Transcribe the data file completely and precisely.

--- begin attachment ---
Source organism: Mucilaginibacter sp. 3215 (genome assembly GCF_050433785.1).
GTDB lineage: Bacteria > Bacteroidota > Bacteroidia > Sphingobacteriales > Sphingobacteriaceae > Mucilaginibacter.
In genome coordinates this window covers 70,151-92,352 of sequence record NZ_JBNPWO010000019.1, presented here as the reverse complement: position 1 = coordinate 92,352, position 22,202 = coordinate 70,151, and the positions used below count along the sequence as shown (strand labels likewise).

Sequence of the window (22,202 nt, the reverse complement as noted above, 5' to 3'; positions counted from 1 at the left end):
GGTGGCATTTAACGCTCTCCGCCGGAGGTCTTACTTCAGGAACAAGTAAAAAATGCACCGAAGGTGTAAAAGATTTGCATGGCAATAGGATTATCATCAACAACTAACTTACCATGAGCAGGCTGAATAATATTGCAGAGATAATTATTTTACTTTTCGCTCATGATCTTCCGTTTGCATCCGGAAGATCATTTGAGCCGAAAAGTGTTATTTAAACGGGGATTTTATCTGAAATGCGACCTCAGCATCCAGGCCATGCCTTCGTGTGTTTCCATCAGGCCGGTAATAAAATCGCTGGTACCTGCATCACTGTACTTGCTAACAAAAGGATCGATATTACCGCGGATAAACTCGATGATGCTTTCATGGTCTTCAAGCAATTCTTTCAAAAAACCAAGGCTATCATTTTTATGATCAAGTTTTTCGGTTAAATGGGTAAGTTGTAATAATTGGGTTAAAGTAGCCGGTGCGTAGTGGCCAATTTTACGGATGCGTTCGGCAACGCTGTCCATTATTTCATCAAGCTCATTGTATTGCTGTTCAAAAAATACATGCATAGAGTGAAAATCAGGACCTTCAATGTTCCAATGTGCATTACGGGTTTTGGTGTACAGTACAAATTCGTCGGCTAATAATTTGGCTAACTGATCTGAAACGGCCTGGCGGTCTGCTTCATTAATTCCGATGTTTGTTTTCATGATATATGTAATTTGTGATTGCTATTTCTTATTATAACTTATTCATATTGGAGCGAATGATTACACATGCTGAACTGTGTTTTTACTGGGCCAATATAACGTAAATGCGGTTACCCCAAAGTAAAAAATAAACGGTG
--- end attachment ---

Source organism: Mucilaginibacter sp. 3215 (genome assembly GCF_050433785.1).
GTDB lineage: Bacteria > Bacteroidota > Bacteroidia > Sphingobacteriales > Sphingobacteriaceae > Mucilaginibacter.
In genome coordinates this window covers 70,151-92,352 of sequence record NZ_JBNPWO010000019.1, presented here as the reverse complement: position 1 = coordinate 92,352, position 22,202 = coordinate 70,151, and the positions used below count along the sequence as shown (strand labels likewise).

Sequence of the window (22,202 nt, the reverse complement as noted above, 5' to 3'; positions counted from 1 at the left end):
GGTGGCATTTAACGCTCTCCGCCGGAGGTCTTACTTCAGGAACAAGTAAAAAATGCACCGAAGGTGTAAAAGATTTGCATGGCAATAGGATTATCATCAACAACTAACTTACCATGAGCAGGCTGAATAATATTGCAGAGATAATTATTTTACTTTTCGCTCATGATCTTCCGTTTGCATCCGGAAGATCATTTGAGCCGAAAAGTGTTATTTAAACGGGGATTTTATCTGAAATGCGACCTCAGCATCCAGGCCATGCCTTCGTGTGTTTCCATCAGGCCGGTAATAAAATCGCTGGTACCTGCATCACTGTACTTGCTAACAAAAGGATCGATATTACCGCGGATAAACTCGATGATGCTTTCATGGTCTTCAAGCAATTCTTTCAAAAAACCAAGGCTATCATTTTTATGATCAAGTTTTTCGGTTAAATGGGTAAGTTGTAATAATTGGGTTAAAGTAGCCGGTGCGTAGTGGCCAATTTTACGGATGCGTTCGGCAACGCTGTCCATTATTTCATCAAGCTCATTGTATTGCTGTTCAAAAAATACATGCATAGAGTGAAAATCAGGACCTTCAATGTTCCAATGTGCATTACGGGTTTTGGTGTACAGTACAAATTCGTCGGCTAATAATTTGGCTAACTGATCTGAAACGGCCTGGCGGTCTGCTTCATTAATTCCGATGTTTGTTTTCATGATATATGTAATTTGTGATTGCTATTTCTTATTATAACTTATTCATATTGGAGCGAATGATTACACATGCTGAACTGTGTTTTTACTGGGCCAATATAACGTAAATGCGGTTACCCCAAAGTAAAAAATAAACGGTG